Apologies for being late, I spent three hours attempting to write a review last night but got no further than this:
Its getting very late on a Friday night in Blighty and I’ve been sat cross legged up in my attic randomising a digital list of music for 90 minutes or so, trying to think of a fitting description of that brown firework that goes off in your nose when you collapse on your coccyx and hoping desperately for inspiration to visit until an inflated bladder necessitates a descent. My autistic daughter is politely asking to go swimming in her sleep as some repetitive House-music-piano oscillates interminably through the wall from next door, forced into an arranged marriage with the vague leakage of some clarinet and crooning from the front room downstairs.
I’m paralysed in the blackness of the bathroom bearing impotent witness to all this. Something about nighttime piss-trips always make me think about mortality. Naturally, when the necessity for bladder evacuations puncture my sleep I try and do as little thinking as possible for the duration of these nocturnal excursions in the hopes of retaining the fuzzy comfort of shut-down, but I can’t help but be drawn into the thinness of the silence, or rather the precipice of vastness that it expresses, and my imagination can’t help lightly snowing- in the blanks, primarily by wondering about the nothing that’s not going-on on the streets outside, and how these vacuous interludes will seem so precious when I don’t have any of them left.
Then I see through half-shut eyes and frosted glass a mosaic of windows intermittently occupied by light, and the shimmering of the city over there above it, where they keep all the stuff. Then I get an idea for the review, which I’m happy to say I can now present to you rather than pontificating on the aforementioned nonsense.
There have been a lot of great bands emerge from Manchester over the last 40 years…
…all of them have been The Fall.
Insouciance personified: Mark E. Smith nullifying your existence with a stony-faced obliviousness to your ant-like insignificance…sporting the hackneyed skin and description of an intellectual Gecko, haranguing a slew of personnel to play the part of burnt-out sparks along his comet’s tail, gluttons for the inevitable punishment of his revolving door policy: All are pushed, none of them Fall…that is of course unless you’re the sassy young lass behind the Keyboard, Elena Poulou a.k.a. Mrs Mark E. Smith…immovable for as long as she can continue to put up with him.
The previous band that are panned-away from at the start of the clip are Robert Plant’s. I feel embarrassed for him – he could have just played the best ‘Immigrant Song’ of his life, and The Fall would still make him look stupid by their being so extraordinarily normal. Look at the guitarist’s face at 12 seconds. Petrified. Smith’s intrinsic tyranny keeps an anxiety fizzing and popping away in the players that’s indispensable to the sound. Once they get too comfortable, they’re elbowed.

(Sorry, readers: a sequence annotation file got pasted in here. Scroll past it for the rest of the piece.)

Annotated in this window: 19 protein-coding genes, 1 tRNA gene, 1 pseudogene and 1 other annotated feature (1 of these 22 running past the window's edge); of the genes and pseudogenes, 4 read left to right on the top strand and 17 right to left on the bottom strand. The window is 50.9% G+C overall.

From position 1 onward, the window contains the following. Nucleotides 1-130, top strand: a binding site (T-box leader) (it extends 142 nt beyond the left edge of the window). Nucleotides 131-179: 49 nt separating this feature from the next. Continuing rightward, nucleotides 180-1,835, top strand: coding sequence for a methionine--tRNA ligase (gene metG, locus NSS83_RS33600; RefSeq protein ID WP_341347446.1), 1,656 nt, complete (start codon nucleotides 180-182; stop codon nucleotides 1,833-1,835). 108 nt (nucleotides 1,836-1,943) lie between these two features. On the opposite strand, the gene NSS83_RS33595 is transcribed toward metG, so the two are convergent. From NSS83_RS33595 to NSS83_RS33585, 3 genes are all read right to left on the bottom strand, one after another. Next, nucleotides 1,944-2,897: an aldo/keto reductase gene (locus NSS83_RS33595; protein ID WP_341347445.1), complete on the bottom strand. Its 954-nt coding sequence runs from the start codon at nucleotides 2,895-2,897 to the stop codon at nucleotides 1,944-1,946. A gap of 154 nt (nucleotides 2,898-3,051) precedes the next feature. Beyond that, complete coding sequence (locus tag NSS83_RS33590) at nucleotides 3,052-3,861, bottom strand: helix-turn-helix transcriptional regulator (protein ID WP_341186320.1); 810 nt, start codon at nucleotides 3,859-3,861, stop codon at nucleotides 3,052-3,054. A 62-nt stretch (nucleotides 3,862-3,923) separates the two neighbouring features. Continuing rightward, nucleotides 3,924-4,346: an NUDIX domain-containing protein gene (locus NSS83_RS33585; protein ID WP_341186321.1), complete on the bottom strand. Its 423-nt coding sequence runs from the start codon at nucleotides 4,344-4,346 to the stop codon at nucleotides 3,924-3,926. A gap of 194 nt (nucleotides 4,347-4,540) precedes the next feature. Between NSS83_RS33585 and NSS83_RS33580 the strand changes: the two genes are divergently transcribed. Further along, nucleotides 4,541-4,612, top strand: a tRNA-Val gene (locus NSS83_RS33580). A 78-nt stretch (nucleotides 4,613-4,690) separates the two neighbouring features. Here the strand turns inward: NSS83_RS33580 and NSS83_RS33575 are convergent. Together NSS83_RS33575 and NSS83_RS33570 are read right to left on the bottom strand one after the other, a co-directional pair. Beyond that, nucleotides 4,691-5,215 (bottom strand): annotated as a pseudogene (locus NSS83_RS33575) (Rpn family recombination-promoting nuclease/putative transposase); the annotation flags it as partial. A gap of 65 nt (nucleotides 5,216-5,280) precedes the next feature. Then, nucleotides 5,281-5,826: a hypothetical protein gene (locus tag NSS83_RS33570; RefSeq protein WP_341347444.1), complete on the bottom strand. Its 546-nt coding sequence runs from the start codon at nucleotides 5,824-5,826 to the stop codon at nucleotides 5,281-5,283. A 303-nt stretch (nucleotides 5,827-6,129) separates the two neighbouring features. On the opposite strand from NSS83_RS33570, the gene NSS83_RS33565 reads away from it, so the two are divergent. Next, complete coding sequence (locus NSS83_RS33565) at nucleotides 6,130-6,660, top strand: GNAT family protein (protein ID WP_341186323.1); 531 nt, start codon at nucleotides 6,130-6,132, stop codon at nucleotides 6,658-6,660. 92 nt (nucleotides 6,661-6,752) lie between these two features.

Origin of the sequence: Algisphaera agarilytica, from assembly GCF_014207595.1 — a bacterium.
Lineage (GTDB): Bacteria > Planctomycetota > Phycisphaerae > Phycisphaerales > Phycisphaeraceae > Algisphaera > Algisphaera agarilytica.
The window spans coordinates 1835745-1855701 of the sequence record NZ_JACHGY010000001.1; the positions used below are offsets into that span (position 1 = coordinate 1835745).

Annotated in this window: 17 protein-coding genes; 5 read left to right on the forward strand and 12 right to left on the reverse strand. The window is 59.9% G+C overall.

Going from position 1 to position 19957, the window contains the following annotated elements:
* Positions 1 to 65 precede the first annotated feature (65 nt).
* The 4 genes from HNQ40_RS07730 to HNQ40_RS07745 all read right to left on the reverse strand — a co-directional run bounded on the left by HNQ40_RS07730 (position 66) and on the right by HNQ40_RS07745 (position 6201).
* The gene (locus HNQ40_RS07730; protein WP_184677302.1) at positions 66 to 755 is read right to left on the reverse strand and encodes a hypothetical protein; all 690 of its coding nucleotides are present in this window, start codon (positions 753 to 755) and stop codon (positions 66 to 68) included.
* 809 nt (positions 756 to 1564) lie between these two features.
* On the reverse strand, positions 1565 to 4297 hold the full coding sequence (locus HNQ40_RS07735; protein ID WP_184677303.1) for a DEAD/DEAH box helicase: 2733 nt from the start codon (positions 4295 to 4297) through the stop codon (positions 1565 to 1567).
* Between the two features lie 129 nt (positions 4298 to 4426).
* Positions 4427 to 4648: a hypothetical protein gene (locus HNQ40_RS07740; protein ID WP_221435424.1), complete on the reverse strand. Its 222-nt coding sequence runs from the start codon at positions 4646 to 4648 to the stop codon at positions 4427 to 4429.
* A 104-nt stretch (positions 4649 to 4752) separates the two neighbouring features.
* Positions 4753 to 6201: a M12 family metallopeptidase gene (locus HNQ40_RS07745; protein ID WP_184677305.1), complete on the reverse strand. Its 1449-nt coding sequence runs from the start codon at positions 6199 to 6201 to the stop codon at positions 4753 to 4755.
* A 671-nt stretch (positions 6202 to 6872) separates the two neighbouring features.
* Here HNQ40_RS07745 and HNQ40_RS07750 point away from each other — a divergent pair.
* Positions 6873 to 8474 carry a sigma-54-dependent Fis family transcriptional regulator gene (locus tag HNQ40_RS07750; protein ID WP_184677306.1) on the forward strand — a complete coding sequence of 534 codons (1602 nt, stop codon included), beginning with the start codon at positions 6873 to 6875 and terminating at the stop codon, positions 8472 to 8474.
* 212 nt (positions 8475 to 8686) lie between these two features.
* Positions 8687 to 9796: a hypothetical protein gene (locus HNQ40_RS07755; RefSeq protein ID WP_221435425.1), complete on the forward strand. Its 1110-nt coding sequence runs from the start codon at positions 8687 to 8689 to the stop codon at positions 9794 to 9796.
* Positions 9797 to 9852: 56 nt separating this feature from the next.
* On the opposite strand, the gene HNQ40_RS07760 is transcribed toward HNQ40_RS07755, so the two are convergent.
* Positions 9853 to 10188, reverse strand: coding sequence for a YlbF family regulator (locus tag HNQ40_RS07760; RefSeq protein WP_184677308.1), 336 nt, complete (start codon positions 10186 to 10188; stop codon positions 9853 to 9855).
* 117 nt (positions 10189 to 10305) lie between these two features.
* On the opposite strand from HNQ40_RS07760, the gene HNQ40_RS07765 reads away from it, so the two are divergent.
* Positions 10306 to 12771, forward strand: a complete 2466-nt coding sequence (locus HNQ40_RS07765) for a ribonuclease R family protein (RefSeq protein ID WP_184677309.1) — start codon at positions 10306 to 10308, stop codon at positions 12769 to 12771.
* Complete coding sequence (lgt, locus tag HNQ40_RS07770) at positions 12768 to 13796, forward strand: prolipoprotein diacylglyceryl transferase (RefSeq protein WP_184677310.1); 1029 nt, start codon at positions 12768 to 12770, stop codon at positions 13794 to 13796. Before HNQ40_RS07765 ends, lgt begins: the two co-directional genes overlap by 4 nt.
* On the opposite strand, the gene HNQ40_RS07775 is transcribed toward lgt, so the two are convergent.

They say in London, you’re never more than 10 feet away from a rat, in Manchester, the same can be said for members of The Fall; The caretaker of the school down the road is Steve Hanley, The Fall’s longest serving guitarist from ’79 to ’98, my brother used to go out with the daughter of founder members Martin Bramah and Una Baines. Look at him up there, like a turned-to-the-Dark-Side Luke Skywalker. A terrifying specimen of a Mancunian – The bile simmering in his distended belly is prophesied in his chewing away at the inside of his face as he readies to spew his next torrent of vitriolic lyrics, chunky gold wrist bracelet tapping across a beer-soaked bar top, inadvertently gathering soggy crisp bits… Smith Beefheart’s bands into realising his vision via his mercurial wit and scarcely spared stick.
While perhaps not transcending divides of musical taste in the same sense as the genre-straddling, populace pleasing Stone Roses or Happy Mondays – the decades have succumbed to Smith’s constant onslaught. Plaudits of the highest caliber abound, they’re just relatively thin on the ground. A Market Street Poll would probably garner only the odd spot of praise based on the vague knowledge that they originate from Manchester – the same endemic bollocks-logic that sees certain Mancunians adopt anyone of note to have farted within the City limits before making it big.
“Always different, always the same…” is how the oft-paraphrased John Peel quote goes.
Like a City, whose citizens blister in-and-out of existence.
Imperial Wax Solvent isn’t regarded as one of the band’s seminal or classic albums, it was released in 2008 to little notice or fanfare, but its as good a place to start as any because I love it as much as the album that might well be released in the next five minutes, because The Fall are as semi reliable as buses and Mark E. Smith is like that old drunk guy that gets on board, shattering reality, that you suspect might actually have a better handle on it than everyone acting unable to see him.
Next week, a punctual Katie will take the reins, in the meantime prepare to enter the Wonderful and Frightening World of The Fall.
Chester Whelks is a peripheral figure on the fringes of existence. Predominantly bothering the local music scene of his native Manchester, England, he has a very finely attuned Justice-button, and knows how to call a spade a ‘Multi-Purpose Murder/Concealment Device’.